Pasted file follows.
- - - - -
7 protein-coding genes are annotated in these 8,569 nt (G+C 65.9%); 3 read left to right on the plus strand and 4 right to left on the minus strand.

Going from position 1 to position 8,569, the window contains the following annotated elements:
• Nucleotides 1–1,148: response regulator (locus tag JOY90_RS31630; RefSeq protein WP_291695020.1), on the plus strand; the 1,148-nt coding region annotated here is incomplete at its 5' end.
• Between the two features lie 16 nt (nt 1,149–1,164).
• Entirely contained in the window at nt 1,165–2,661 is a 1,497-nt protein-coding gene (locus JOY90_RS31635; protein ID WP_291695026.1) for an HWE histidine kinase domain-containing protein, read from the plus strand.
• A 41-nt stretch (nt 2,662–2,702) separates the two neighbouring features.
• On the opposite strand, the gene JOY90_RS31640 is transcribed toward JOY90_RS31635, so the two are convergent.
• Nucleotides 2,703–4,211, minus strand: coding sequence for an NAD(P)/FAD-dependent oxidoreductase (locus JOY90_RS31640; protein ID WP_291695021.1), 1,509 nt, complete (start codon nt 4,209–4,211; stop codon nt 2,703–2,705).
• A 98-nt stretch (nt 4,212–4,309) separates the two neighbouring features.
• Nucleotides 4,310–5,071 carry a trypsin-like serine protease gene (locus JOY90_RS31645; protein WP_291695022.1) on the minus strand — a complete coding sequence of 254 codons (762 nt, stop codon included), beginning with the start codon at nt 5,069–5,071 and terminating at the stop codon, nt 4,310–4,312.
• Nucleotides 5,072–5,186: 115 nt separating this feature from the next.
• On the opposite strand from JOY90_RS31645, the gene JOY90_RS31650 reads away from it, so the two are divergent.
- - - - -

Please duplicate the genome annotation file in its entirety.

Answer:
7 protein-coding genes are annotated in these 8,569 nt (G+C 65.9%); 3 read left to right on the plus strand and 4 right to left on the minus strand.

Going from position 1 to position 8,569, the window contains the following annotated elements:
• Nucleotides 1–1,148: response regulator (locus tag JOY90_RS31630; RefSeq protein WP_291695020.1), on the plus strand; the 1,148-nt coding region annotated here is incomplete at its 5' end.
• Between the two features lie 16 nt (nt 1,149–1,164).
• Entirely contained in the window at nt 1,165–2,661 is a 1,497-nt protein-coding gene (locus JOY90_RS31635; protein ID WP_291695026.1) for an HWE histidine kinase domain-containing protein, read from the plus strand.
• A 41-nt stretch (nt 2,662–2,702) separates the two neighbouring features.
• On the opposite strand, the gene JOY90_RS31640 is transcribed toward JOY90_RS31635, so the two are convergent.
• Nucleotides 2,703–4,211, minus strand: coding sequence for an NAD(P)/FAD-dependent oxidoreductase (locus JOY90_RS31640; protein ID WP_291695021.1), 1,509 nt, complete (start codon nt 4,209–4,211; stop codon nt 2,703–2,705).
• A 98-nt stretch (nt 4,212–4,309) separates the two neighbouring features.
• Nucleotides 4,310–5,071 carry a trypsin-like serine protease gene (locus JOY90_RS31645; protein WP_291695022.1) on the minus strand — a complete coding sequence of 254 codons (762 nt, stop codon included), beginning with the start codon at nt 5,069–5,071 and terminating at the stop codon, nt 4,310–4,312.
• Nucleotides 5,072–5,186: 115 nt separating this feature from the next.
• On the opposite strand from JOY90_RS31645, the gene JOY90_RS31650 reads away from it, so the two are divergent.